It was a landslide. Last Tuesday, by a vote of 61 percent in favor, 39 percent against, North Carolina passed Amendment 1, which has been referred to as the “marriage-plus” amendment. Not only does this constitutional amendment define marriage solely as a union between one man and one woman – making North Carolina the 30th state to pass such an initiative – it also declares other forms of recognition for same-sex couples null and void.
This initiative was a crushing blow to the marriage equality movement. What didn’t help matters is the fact that some gay rights organizations (Freedom to Marry being a prime example) failed to invest time, money, and energy in blocking the passage of the initiative, figuring that trying to fight the Borg was futile. “If gays ever win the right to marry in the South,” writes Lila Shapiro of the Huffington Post, paraphrasing Freedom to Marry founder/director Evan Wolfson, “it will be when the Supreme Court rules on the issue or the federal government steps in.” If we’re going to lose anyway, the reasoning goes, why bother playing the game?
Well, as the old Lotto commerical said, “to win it, you’ve got to get in it.” And even if the small win doesn’t come now, the big win could come later. How, you might ask, could we possibly score a big win when states all over the country are sealing the deal against gay rights with constitutional amendments?
One word: Media.
Back in the 1960s, Robert Zajonc (pronounced “zy-ence”), a social psychologist from Stanford University, popularized the concept known as the mere exposure effect, which works like this: If you hear a message or idea over and over again, even if you initially disagree with it, you will eventually come to agree with it, merely because you were repeatedly exposed to it. Hence the term “mere exposure” effect. So even if an anti-gay initiative passes, there’s immense value in flooding the airwaves with messages supporting LGBTQ rights. Unfortunately, in North Carolina, this opportunity wasn’t utilized to its fullest potential.
Increasingly, however, the media has been powerfully effective in changing attitudes about LGBTQ people, even in the absence of pro-gay political advertising. Edward Schiappa, professor of communication studies at the University of Minnesota, has conducted several studies on what he refers to as “parasocial contact hypothesis.” This concept is an extension of Gordon Allport’s contact hypothesis, detailed more clearly in his classic book The Nature of Prejudice. According to this idea, prejudical attitudes change when we have the opportunity to have significant, meaningful interactions with people who belong to that group. In some cases, the only experience some individuals may have with LGBTQ people may well be through the media. Viewers of Glee get to know Kurt and Blaine. Modern Family devotees connect with Mitchell and Cameron. Through these “parasocial contacts” – these illusory media relationships – we become emotionally attached to these characters. And this “parasocial contact” changes attitudes.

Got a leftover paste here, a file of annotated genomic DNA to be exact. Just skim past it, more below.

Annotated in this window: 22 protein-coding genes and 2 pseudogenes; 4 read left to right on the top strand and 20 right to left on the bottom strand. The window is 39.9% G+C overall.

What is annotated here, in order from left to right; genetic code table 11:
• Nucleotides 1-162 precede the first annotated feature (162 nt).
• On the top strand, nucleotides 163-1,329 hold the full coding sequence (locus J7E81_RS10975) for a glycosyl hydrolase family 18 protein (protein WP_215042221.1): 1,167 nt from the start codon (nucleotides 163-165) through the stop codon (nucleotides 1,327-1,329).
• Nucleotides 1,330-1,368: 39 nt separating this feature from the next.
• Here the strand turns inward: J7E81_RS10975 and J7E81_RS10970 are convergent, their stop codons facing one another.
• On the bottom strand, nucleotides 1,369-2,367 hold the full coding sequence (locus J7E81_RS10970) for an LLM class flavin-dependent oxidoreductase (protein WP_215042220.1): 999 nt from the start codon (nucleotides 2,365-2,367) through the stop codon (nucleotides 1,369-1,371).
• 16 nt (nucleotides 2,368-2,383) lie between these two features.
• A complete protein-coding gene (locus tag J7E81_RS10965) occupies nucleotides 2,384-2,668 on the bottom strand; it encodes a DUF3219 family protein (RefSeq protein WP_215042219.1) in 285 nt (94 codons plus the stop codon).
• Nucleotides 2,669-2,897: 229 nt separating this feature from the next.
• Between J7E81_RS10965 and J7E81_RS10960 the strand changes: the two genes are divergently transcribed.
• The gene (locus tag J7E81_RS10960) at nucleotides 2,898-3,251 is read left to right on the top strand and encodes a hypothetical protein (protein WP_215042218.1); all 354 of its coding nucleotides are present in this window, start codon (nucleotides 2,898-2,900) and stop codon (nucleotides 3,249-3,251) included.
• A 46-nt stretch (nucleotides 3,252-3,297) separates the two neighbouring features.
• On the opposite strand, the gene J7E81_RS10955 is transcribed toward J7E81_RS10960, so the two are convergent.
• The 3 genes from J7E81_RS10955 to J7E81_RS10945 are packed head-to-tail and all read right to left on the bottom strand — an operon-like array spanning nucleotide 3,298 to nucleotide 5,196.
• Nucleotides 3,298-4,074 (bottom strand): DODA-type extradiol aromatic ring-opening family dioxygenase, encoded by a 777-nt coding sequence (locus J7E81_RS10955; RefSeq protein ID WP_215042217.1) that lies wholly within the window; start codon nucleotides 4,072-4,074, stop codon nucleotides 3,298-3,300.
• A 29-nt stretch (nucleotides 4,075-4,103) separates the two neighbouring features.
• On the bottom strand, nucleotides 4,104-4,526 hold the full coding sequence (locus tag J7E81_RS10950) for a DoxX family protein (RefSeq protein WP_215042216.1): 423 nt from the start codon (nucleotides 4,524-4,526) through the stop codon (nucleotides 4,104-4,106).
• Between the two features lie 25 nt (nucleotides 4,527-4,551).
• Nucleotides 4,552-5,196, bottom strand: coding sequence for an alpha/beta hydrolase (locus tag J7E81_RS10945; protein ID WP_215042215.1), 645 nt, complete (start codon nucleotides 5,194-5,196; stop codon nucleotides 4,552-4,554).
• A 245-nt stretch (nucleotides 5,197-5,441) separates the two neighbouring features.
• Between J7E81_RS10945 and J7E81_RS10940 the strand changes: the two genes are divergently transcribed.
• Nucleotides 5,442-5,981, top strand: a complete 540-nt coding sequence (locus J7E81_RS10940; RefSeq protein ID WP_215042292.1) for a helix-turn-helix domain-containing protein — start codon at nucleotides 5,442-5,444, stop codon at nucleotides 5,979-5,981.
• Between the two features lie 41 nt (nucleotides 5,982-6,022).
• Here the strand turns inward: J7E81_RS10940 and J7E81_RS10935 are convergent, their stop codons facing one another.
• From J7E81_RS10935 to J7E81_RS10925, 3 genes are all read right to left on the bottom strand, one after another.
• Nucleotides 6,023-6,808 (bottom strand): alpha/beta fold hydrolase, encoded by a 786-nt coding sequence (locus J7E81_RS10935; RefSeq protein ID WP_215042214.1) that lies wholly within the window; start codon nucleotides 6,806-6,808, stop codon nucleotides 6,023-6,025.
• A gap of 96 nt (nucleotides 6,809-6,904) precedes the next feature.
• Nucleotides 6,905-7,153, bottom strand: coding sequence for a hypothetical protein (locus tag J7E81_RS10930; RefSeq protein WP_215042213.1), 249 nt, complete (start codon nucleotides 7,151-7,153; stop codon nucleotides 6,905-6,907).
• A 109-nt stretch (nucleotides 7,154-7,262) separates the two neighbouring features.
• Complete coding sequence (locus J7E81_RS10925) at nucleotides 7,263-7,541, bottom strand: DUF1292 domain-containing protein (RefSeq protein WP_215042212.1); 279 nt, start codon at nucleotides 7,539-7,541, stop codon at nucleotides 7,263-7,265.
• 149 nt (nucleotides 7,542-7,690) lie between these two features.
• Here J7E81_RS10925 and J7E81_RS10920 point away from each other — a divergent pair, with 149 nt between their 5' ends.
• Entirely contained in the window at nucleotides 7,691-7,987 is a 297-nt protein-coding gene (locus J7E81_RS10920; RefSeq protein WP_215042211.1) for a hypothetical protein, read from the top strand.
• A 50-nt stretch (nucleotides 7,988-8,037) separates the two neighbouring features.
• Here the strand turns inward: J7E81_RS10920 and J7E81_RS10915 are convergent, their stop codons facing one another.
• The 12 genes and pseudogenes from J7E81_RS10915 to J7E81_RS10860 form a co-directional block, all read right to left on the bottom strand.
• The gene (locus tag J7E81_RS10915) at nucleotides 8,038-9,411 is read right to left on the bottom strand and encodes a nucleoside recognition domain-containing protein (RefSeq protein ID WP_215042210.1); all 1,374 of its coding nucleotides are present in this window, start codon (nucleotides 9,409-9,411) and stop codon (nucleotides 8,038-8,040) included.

So Freedom to Marry may have dropped the ball, but the major television networks are getting the message out anyway, right under our noses. And, in an unexpected plot twist, the ball that Freedom to Marry dropped was very deftly picked up by our very own President, Barack Obama. The very next day (which I’m sure all of you know by now), in a groundbreaking move, Obama publicly announced his support for same-sex marriage. While many analysts see this announcement as politically risky, I think it was brilliant. Why? Because (1) his support was long overdue anyway, (2) he made history by taking a clear stand in support of same-sex marriage, and history can’t be reversed, and (3) he took the bull by the horns and put gay rights on the campaign agenda. You better believe that we’ll be hearing about same-sex marriage ad nauseum from now until November. And this could be a golden opportunity in the fight to secure same-sex marriage rights – and possibly a prime opportunity for Obama to turn his polling numbers around.
So listen up, marriage equality groups. And listen up, Obama campaign people. If there was ever a time to mobilize a two-pronged strategy, utilizing the mere exposure effect and the parasocial contact hypothesis, the time is now. Saturate the media with pro-gay political advertising, and you’ve got the mere exposure effect. Connect Barack Obama with the message of gay rights, and connect him with viewers by plugging him into as many popular media opportunities as possible (such as the slow jam news with Jimmy Fallon), and you’re wielding the tool of parasocial contact. And even when it gets ugly, stay the course.